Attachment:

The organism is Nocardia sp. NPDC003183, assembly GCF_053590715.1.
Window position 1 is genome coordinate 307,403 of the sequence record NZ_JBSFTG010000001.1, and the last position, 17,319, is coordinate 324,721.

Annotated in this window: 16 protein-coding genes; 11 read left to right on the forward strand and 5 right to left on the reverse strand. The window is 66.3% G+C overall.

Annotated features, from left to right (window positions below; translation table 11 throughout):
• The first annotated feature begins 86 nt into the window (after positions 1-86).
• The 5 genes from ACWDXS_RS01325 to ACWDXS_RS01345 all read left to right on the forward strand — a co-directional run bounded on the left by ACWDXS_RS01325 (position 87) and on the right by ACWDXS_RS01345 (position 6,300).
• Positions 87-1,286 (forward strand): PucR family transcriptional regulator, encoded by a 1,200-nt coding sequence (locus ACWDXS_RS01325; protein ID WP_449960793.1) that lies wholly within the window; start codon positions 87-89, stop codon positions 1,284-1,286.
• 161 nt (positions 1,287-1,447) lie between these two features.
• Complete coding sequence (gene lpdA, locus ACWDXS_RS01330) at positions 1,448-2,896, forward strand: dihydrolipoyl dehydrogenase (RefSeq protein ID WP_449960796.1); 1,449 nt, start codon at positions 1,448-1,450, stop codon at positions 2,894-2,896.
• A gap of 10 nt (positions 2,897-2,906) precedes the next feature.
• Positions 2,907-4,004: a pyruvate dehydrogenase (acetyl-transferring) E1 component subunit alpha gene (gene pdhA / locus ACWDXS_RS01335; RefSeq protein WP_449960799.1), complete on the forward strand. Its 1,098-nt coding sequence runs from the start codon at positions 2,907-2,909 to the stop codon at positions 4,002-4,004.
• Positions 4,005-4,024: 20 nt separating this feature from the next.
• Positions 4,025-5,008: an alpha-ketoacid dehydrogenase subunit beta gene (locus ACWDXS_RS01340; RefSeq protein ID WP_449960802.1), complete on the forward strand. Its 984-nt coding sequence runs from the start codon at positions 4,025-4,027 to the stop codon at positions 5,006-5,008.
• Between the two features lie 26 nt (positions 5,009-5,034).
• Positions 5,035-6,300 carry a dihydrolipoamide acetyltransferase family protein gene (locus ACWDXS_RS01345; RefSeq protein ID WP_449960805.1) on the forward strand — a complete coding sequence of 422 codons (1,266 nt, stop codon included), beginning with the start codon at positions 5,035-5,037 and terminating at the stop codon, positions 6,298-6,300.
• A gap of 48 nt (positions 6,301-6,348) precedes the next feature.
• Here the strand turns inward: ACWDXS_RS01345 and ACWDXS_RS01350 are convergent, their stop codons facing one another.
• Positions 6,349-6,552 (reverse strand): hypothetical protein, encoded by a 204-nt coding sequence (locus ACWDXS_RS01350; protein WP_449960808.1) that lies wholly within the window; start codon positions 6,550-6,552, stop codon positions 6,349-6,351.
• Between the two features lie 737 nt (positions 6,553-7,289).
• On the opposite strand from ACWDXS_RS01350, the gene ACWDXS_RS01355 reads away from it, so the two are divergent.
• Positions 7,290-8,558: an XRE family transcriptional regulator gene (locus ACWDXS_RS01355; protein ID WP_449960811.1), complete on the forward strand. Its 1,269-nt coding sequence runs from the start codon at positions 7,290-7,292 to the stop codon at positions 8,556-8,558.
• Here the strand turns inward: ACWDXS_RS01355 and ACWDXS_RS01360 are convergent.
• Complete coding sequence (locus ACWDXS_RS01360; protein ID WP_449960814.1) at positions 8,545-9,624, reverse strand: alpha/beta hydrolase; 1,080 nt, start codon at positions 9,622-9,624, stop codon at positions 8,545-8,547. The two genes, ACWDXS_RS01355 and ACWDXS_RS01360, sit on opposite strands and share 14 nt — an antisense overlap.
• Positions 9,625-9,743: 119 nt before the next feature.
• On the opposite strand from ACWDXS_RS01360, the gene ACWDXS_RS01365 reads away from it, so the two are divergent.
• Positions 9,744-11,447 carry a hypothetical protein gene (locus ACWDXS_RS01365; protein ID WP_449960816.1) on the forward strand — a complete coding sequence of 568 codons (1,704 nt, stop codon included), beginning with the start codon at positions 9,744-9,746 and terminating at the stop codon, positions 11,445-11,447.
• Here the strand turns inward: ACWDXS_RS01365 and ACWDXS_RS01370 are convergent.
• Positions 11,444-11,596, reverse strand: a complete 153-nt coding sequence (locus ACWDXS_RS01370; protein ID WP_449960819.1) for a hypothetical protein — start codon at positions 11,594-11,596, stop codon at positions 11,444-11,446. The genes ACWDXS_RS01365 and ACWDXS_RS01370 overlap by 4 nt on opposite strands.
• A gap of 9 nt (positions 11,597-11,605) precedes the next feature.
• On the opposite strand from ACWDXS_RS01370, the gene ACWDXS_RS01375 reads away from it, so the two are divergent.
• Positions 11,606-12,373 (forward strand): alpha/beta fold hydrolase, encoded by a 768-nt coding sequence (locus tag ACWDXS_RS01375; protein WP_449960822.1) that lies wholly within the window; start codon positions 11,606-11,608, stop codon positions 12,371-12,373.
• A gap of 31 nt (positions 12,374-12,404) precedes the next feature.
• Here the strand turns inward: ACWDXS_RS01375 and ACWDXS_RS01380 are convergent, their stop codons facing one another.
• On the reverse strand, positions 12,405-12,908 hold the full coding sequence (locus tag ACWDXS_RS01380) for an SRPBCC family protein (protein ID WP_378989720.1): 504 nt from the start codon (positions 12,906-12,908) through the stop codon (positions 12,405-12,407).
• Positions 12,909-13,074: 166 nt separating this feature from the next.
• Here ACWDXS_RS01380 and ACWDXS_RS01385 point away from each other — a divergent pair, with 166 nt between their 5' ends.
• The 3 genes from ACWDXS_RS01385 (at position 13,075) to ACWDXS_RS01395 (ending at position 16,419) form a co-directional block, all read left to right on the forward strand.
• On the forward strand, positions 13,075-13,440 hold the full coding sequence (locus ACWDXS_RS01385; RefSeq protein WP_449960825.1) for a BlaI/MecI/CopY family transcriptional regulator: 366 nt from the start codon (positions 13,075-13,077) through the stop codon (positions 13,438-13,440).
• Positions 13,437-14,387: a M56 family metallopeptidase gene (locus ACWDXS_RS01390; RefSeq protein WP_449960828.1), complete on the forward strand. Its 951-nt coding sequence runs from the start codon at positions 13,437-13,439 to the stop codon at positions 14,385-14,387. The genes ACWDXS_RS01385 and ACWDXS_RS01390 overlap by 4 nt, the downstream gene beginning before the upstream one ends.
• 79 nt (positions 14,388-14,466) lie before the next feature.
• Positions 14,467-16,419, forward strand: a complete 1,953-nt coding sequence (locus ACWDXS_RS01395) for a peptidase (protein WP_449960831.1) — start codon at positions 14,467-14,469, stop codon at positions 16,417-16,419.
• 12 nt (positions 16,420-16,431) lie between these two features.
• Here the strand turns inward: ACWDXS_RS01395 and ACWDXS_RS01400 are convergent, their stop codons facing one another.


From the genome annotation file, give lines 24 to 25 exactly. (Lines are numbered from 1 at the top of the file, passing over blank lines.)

• Positions 9,625-9,743: 119 nt before the next feature.
• On the opposite strand from ACWDXS_RS01360, the gene ACWDXS_RS01365 reads away from it, so the two are divergent.